“Total Physical Response (TPR) is ideal for beginners but has been used effectively up to the intermediate stage…”
The Total Physical Response (TPR) method asks language learners to respond physically to commands in the target language, which are first modeled by the instructor. Once students have acquired the vocabulary necessary to understand a series of commands, the instructor delays modeling the command. Soon, the instructor can completely remove the model of the command and simply ask students to perform on their own. Adding novel commands, or recombing vocabulary in a new way, is another way TPR builds comprehension.
Dr. James J. Asher, professor of Psychology at San Jose University, California is the founder and originator of the Total Physical Response Method.
Dr. Stephen Krashen of the University of Southern California is a leading expert in brain research and language acquisition. He is often more associated with the more developed TPRS methodology but his research, in fact, is the foundation for both approaches which are similar and interrelated.
Total Physical Response (TPR) is ideal for beginners but has been used effectively up to the intermediate stage for all ages, both students in Kindergarten and adult English Language Learners (ELL). It is deceptively simple and is often dismissed out-of-hand but TPR, in the hands of an experienced teacher, can work wonders. More than merely a method to learn vocabulary, TPR has been used to help students acquire more than 100 essential grammatical structures.
“Quite obviously, this is not a text-book oriented approach. The training and experience of the teacher is key and the results are amazing.”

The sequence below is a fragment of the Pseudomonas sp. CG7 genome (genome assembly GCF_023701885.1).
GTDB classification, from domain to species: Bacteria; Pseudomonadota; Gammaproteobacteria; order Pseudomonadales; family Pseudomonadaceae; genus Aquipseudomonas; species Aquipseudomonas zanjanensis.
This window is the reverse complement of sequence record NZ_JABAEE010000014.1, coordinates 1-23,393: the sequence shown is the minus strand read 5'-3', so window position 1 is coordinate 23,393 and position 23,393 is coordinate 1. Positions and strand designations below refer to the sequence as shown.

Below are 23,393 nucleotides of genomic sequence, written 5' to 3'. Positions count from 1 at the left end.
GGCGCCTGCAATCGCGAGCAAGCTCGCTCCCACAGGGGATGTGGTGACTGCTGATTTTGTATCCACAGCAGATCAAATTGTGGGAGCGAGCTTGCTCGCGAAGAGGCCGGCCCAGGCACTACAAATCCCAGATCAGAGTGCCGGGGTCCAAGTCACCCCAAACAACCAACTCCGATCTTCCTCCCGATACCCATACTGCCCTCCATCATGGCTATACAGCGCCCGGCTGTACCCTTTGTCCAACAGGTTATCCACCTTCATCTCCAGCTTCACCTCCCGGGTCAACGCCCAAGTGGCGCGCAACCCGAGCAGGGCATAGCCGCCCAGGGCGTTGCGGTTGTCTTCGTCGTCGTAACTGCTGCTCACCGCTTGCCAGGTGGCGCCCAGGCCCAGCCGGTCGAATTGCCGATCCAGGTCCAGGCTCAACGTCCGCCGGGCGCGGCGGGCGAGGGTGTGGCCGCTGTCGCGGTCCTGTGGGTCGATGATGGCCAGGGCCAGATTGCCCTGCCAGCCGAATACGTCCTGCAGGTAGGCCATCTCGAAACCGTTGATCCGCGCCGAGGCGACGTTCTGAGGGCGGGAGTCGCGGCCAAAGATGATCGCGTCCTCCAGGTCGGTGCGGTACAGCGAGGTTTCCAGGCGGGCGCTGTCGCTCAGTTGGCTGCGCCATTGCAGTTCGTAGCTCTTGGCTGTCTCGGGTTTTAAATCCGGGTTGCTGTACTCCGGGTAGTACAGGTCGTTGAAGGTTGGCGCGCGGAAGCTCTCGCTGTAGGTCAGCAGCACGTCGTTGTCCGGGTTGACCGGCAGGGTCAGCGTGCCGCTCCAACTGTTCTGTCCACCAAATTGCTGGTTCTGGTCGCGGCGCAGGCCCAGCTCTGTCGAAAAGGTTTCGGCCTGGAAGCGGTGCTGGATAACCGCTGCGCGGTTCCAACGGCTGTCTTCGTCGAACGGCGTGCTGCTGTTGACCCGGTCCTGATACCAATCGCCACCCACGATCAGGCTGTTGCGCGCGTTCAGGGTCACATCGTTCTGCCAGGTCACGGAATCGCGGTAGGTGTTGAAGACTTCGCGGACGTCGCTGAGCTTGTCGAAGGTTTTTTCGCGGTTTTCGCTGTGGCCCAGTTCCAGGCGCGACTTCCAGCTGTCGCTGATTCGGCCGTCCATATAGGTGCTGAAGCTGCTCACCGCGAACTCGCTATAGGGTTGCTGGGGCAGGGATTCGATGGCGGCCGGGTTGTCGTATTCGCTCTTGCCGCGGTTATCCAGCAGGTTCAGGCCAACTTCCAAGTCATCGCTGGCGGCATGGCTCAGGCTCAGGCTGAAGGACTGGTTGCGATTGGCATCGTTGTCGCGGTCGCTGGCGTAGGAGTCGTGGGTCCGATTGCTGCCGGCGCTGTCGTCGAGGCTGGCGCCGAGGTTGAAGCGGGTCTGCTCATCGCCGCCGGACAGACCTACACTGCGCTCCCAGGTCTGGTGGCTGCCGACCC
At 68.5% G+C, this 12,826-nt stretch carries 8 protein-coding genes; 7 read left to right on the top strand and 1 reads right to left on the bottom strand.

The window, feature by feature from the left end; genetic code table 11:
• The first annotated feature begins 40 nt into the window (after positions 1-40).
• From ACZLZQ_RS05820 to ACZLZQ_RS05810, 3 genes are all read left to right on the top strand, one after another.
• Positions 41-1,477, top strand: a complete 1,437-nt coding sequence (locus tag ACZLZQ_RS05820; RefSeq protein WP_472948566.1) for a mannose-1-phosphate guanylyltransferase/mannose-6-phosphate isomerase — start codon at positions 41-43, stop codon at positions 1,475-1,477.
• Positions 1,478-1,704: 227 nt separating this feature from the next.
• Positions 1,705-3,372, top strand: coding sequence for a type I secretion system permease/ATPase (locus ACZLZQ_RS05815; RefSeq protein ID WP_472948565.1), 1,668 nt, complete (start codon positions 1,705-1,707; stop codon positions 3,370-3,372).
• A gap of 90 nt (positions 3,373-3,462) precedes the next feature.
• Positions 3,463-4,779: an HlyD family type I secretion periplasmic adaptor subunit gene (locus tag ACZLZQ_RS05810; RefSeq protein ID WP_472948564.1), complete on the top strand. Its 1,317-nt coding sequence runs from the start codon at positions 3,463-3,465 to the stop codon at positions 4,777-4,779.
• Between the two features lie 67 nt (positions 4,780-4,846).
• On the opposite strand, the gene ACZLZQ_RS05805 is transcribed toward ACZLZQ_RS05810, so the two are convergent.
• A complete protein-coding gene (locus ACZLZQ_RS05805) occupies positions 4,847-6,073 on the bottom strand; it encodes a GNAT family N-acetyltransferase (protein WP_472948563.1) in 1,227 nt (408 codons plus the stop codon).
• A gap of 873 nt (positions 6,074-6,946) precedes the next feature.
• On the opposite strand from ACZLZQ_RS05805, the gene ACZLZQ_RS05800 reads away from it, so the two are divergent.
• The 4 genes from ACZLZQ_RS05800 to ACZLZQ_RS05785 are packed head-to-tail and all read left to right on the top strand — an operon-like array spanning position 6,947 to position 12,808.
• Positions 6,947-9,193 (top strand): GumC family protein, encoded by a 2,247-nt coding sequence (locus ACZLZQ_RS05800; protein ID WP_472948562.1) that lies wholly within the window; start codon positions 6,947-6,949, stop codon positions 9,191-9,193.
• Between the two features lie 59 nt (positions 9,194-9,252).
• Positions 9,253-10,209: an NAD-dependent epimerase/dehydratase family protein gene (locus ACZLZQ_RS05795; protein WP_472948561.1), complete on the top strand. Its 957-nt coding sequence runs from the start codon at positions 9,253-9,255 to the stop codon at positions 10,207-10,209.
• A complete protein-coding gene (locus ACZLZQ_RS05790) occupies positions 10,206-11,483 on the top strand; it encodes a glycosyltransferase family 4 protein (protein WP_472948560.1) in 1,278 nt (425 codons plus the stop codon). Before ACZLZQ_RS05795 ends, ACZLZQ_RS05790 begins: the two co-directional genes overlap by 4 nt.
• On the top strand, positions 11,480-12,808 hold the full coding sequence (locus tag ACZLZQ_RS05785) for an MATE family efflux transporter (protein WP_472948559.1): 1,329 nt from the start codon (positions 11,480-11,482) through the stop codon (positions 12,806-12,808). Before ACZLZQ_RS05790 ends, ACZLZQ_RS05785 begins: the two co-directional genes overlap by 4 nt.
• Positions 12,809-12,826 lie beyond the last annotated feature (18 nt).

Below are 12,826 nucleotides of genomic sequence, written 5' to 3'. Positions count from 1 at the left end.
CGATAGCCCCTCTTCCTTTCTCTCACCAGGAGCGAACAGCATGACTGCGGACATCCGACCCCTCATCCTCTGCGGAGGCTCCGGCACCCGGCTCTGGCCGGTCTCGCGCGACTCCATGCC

The approach has three powerful features:
1. Rapid understanding of the target language in chunks rather than word-by-word.
2. Long-term retention that lasts weeks, months, even years.
3. Makes learning another language thoroughly enjoyable, a rare phenomenon in foreign language courses where 95% of the students simply “give up” out of despair.
Master Teacher, Berty Segal Cook
Total Physical Response (TPR) has been effectively fitted to the classroom environment by Master Teacher, Berty Segal Cook and promoted by Contee Seely, co-author of the “Green Bible” of TPRS, Fluency Through TPR Storytelling, together with Blaine Ray (the founder of the TPRS method).
TPRS was first called Total Physical Response Storytelling but, then, the name was changed to Teaching Proficiency through Reading and Storytelling. It is the natural development of the TPR method and goes even further in helping students with literacy skills (i.e. K5 and Primary) to acquire even more mastery over the target language.
“There is a lot of friendly rivalry between the two sides of this integrated methodology.”
TPR is clearly focussed on the real beginner at any age level but is particulary useful for those in a pre-literacy stage (i.e. Kindergarten). At the same time, amazing results in fluency and acquisition of both vocabulary and grammatical structures (whether or not they are recognized and named as such) have been achieved by experienced teachers thereby providing a much appreciated foundation for ongoing language learning with the TPRS methodology.
At the same time, the TPRS teachers have developed their skills so well that they have had success as well with “literacy challenged” groups (though usually at a later life stage). TPRS with verbal storytelling strategies (which temporarily downplay the “reading” aspect of the method) has also been very effective in working with real beginners and getting them started in the language acquisition process.
Obviously, a combination, integrated approach is best and a TPRS teacher is well advised to be proficient in TPR strategies as well and vice-a-versa.
Often, depending on the target language and the first language of the student, there is a background of cognates and recognizable forms and sounds to help the TPRS trained teacher work with real beginners. It remains to be seen if a purely TPR approach is necessary for learning a language that is truly “foreign” to the learner and providing a “real” beginner environment for the teacher.